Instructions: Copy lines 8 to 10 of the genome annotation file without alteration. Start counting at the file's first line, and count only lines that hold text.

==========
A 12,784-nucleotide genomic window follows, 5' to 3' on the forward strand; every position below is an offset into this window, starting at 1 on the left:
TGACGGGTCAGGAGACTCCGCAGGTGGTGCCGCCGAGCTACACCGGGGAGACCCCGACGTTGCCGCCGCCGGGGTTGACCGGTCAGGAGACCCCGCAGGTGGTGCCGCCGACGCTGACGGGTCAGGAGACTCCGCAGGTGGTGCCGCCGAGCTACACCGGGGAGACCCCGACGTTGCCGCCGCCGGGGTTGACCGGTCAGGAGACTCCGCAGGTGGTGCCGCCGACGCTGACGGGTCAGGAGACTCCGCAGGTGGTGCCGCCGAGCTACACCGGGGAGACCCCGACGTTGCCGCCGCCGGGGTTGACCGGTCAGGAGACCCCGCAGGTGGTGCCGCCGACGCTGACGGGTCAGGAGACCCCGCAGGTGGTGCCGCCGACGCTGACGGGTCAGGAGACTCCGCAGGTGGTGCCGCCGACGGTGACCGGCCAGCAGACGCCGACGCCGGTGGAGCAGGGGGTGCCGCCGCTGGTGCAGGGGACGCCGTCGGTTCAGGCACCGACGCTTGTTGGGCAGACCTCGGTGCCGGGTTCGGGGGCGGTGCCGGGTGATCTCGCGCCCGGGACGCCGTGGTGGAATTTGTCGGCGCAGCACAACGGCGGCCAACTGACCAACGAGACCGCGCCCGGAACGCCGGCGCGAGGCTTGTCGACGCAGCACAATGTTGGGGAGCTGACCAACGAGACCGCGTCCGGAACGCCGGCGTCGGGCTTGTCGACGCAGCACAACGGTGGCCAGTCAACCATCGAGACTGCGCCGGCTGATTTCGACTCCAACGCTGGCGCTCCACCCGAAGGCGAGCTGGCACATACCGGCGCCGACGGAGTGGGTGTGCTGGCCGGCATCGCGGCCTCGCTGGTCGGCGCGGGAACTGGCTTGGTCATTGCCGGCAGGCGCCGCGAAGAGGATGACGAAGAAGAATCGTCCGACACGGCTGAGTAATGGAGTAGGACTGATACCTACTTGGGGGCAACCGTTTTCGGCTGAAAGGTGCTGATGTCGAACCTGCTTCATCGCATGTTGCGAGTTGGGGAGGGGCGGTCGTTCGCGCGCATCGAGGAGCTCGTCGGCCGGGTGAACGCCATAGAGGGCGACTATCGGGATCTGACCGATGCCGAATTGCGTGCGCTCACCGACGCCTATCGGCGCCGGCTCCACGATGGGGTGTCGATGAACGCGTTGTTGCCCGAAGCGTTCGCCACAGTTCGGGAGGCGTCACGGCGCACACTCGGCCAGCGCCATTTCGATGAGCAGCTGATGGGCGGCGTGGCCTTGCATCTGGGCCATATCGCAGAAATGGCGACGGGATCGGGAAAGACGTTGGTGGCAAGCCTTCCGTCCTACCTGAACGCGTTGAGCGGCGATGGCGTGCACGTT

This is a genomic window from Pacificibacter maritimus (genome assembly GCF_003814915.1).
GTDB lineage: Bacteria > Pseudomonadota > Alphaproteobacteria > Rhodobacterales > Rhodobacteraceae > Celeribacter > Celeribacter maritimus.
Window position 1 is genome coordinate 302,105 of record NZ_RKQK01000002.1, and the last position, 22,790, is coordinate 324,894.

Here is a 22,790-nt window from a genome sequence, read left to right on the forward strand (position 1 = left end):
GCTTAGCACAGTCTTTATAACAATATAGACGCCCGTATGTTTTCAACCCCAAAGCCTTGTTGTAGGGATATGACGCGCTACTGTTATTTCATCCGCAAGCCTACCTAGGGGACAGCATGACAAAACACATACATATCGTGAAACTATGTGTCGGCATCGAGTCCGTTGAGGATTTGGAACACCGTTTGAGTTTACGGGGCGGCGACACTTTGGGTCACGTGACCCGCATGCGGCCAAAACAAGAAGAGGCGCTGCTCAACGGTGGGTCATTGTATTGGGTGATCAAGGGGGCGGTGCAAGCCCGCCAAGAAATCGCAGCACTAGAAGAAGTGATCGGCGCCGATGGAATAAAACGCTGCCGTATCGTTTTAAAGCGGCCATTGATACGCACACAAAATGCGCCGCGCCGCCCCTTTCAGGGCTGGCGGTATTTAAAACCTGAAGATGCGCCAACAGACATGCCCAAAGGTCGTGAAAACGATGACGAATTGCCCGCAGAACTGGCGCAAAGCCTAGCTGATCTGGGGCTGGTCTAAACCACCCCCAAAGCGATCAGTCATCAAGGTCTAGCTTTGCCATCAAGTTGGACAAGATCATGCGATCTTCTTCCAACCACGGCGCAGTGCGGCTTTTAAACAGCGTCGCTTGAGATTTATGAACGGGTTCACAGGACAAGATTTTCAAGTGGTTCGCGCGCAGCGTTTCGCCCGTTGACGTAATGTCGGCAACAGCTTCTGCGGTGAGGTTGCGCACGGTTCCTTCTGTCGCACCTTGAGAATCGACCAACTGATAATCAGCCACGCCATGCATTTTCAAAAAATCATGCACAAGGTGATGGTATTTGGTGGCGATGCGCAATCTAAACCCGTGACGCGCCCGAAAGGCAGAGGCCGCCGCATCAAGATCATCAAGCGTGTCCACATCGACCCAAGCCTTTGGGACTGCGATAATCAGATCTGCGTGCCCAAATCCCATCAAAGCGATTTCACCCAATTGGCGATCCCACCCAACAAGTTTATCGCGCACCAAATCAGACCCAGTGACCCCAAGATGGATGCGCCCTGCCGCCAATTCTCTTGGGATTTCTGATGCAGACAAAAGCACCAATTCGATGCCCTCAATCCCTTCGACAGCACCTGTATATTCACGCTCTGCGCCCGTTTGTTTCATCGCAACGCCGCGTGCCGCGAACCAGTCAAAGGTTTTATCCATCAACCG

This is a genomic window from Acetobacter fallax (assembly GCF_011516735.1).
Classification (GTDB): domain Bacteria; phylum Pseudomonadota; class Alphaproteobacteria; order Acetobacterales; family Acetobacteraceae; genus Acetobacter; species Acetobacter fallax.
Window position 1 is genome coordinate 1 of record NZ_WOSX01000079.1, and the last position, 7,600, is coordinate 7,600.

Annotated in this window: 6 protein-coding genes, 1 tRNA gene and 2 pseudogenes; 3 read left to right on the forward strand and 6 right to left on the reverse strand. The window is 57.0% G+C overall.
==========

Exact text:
This is a genomic window from Acetobacter fallax (assembly GCF_011516735.1).
Classification (GTDB): domain Bacteria; phylum Pseudomonadota; class Alphaproteobacteria; order Acetobacterales; family Acetobacteraceae; genus Acetobacter; species Acetobacter fallax.
Window position 1 is genome coordinate 1 of record NZ_WOSX01000079.1, and the last position, 7,600, is coordinate 7,600.